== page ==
CHN: Bruising Budget Battle Looms; Entitlements at Stake

Advocates for low- and moderate-income Americans are bracing for what could be the most important budget season in Washington in years. All the pieces are in place to make this year’s battle over the federal budget particularly bruising: An enormous $400 billion federal deficit, conservative Republican members who view last November’s election as a mandate for cutting, and the invoice for three straight years of massive tax breaks for the rich and corporations finally coming due.
Proposals to cut, curtail or limit programs critical to those most vulnerable will be considered, including possible cuts to Medicaid, Medicare, Social Security, housing assistance and veteran’s disability payments. Other key programs may also be at risk, including Food Stamps, TANF and EITC. There will be proposals to freeze funding yet again for many other programs, allowing inflation to cut away at the dollar value. The incoming chair of the Senate Budget Committee, Judd Gregg (R-NH) said in December, “This cannot afford to be a gunds-and-butter term…You’ve got to cut the butter.”

The Coalition on Human Needs is working with its member organizations to deliver a simple message to Congress and the President: “Reject federal budget proposals to cut vital services.”

The Process, In Brief
The process kicks off when the President sends his proposed budget to Congress on February 7. His budget will contain detailed spending suggestions for every federal program — both mandatory and discretionary programs. Mandatory programs (sometimes called entitlements) include Medicare, Medicaid, TANF, Social Security and Food Stamps. Discretionary, or appropriated, programs must be funded (appropriated) by Congress every year, and include housing programs, Head Start, K-12 education, some child care, veteran’s benefits and many others.

Congress will take the President’s suggestions under consideration in developing a congressional budget resolution. Unlike the President’s budget, the resolution will not outline program-by-program spending but rather set out broad categories of spending. Many observers are predicting Congress will feel pressure to cut or freeze funding yet again for discretionary programs not related to war or homeland security.

But cuts or freezes in discretionary spending are just one concern for human needs advocates. Many also expect that this year’s resolution will set in motion a process for cutting mandatory (entitlement) spending, called reconciliation. If Congress approves a budget resolution that contains a reconciliation directive, then key committees will be instructed to produce legislation that generates savings through cuts. Those savings may be made through cutting, capping or block granting Medicaid, cutting Medicare or other mandatory programs. Congress may also consider inserting changes to the budget process in the congressional budget resolution, making it easier to pass additional tax cuts but putting constraints on the ability to increase funding for low-income programs.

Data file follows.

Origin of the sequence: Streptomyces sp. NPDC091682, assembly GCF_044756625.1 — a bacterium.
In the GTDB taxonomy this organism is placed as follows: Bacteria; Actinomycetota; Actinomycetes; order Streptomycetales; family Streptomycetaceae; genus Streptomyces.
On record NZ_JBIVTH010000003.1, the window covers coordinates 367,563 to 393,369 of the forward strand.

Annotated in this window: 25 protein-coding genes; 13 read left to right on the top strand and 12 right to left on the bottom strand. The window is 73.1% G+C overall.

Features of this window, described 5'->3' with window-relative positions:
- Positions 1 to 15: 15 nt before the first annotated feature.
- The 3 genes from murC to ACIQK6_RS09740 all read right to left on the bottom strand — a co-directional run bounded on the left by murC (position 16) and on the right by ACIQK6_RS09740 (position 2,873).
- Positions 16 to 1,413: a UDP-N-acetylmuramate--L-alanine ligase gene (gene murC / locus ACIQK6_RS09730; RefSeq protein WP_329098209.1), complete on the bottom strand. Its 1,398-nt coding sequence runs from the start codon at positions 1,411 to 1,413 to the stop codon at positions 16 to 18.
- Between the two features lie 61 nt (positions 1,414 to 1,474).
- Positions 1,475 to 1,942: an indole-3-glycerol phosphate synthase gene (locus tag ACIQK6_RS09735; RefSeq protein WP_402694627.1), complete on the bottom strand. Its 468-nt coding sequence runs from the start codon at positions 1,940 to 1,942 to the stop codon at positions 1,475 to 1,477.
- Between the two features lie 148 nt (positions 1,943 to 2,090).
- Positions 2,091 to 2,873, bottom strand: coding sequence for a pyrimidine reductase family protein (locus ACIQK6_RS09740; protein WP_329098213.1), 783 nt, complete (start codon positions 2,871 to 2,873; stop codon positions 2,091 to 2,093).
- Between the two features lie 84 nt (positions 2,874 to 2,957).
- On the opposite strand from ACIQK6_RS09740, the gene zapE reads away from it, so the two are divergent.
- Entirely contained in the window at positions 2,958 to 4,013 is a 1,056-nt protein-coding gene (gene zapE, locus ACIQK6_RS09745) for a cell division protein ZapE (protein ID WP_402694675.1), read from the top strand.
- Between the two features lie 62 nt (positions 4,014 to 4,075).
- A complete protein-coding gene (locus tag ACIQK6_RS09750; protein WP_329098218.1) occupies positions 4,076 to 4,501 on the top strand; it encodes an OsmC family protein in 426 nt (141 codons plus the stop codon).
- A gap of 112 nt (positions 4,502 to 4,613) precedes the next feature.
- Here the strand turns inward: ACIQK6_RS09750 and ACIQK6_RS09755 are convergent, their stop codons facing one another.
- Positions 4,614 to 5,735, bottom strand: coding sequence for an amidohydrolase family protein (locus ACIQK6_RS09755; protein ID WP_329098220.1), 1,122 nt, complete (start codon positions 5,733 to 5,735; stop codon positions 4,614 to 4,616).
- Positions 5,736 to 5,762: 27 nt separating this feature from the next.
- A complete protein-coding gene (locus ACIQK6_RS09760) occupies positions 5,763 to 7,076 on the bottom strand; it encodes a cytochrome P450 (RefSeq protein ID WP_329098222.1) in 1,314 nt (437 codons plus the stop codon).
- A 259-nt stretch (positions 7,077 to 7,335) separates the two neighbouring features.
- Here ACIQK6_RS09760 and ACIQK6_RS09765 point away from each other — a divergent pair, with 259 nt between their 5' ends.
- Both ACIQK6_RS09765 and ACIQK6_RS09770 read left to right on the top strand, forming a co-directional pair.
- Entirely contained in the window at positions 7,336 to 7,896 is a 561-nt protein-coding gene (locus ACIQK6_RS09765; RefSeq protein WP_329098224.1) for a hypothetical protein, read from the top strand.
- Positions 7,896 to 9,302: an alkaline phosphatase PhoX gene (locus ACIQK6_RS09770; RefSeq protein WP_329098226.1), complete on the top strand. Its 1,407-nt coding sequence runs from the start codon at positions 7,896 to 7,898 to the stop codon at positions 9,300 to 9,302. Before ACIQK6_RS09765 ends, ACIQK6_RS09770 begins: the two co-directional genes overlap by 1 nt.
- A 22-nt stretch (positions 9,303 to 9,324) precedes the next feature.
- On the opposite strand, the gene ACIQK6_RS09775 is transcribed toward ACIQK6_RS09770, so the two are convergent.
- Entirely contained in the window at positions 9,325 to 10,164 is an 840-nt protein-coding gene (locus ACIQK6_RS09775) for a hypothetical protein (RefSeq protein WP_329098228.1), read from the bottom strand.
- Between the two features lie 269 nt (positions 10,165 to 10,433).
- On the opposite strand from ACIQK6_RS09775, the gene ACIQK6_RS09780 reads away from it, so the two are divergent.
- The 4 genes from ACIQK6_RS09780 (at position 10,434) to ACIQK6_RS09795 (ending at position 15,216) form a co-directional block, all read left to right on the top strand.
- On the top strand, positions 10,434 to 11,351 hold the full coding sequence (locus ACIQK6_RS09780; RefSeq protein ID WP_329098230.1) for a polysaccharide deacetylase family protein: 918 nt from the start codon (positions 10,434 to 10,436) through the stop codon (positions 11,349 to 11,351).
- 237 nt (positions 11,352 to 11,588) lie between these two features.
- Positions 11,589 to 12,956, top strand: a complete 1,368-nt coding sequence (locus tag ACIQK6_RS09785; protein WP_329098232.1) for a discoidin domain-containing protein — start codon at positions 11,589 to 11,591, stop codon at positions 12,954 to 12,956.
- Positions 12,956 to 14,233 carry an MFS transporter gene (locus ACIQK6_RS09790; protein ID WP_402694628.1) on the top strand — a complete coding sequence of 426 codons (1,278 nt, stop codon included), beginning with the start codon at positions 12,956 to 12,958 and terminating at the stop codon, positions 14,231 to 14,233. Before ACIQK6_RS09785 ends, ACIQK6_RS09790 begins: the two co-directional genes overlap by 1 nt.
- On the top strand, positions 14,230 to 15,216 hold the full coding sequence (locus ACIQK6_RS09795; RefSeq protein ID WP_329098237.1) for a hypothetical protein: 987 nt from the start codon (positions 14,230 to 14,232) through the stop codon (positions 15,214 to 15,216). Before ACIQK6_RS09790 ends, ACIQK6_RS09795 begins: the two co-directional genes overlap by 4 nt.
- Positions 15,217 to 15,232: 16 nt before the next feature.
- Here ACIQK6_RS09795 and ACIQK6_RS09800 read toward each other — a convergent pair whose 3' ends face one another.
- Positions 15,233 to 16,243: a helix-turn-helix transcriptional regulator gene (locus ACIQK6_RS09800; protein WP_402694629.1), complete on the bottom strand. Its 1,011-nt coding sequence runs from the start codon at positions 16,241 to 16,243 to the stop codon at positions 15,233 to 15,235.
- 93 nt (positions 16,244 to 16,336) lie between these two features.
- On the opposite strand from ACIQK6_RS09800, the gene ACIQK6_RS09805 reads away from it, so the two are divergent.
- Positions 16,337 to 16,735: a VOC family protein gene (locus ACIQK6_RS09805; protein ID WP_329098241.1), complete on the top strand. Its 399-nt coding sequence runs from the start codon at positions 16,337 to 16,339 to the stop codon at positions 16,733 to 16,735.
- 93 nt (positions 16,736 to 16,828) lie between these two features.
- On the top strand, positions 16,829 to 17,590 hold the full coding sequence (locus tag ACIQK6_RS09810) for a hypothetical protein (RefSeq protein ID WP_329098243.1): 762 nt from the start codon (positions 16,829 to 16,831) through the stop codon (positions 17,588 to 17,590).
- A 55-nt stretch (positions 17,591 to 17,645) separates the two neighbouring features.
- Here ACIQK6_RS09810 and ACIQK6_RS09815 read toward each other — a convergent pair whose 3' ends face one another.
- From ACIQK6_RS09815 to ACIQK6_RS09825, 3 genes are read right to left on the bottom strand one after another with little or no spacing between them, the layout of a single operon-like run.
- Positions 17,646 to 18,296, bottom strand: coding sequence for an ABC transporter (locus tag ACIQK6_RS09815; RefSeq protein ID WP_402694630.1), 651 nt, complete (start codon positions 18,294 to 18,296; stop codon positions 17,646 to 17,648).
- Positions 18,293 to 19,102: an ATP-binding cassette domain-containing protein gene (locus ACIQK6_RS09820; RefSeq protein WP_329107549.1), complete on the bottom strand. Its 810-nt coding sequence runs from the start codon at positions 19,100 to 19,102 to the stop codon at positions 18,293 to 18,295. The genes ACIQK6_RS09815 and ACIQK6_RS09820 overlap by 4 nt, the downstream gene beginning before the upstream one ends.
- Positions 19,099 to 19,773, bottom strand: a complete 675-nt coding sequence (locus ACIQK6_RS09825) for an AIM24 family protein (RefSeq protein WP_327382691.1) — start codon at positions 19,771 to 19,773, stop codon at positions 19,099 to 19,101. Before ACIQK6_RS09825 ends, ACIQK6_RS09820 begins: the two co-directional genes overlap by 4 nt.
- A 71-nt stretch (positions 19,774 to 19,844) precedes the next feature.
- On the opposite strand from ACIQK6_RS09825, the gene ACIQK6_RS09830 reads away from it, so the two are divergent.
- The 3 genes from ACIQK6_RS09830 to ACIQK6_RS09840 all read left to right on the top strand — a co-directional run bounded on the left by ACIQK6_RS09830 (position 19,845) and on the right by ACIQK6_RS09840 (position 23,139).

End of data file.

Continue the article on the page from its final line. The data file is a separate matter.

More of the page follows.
The key to putting the brakes on reconciliation or changes to the budget process will be stopping a bad budget resolution in its tracks. Because conservatives have cemented their control over the House and the Senate, it is even more important to persuade moderate Republicans and Democrats to resist any attempt to eviscerate low-income programs in the budget resolution.

Training and Briefings for Advocates
How Congress goes about setting a federal budget can be utterly confusing but the choices made during this process have very real implications for the people on the ground – those who are relying on child care help, housing, Medicaid, SSI payments, or Food Stamps.

The Coalition on Human Needs wants to ensure that every single advocate for low- and moderate-income people is engaged early on in the budget process. We developed a Budget Basics 101 piece designed to give the basics of what’s at stake this year, how the process works, and how and when to deliver your message.

The Center on Budget and Policy Priorities held a widely attended training and briefing on Thursday, January 13, cosponsored by CHN, AFSCME, OMB Watch, Fair Taxes for All, National Women’s Law Center and the National Education Association. In conjunction with Connect for Kids, the Coalition held a conference call on January 11 with advocates in the states to provide basic training on the process and tips for talking about how the President’s budget affect families in the states. Another call is planned for January 19.

For More Information
CHN: Federal Budget Basics 101
CHN: How to Talk About the Impact of Federal Budget Cuts on the People in Your State (html) (1/11/05)
Washington Post: Bush’s Budget Expected to Be Aggressive (1/12/05)

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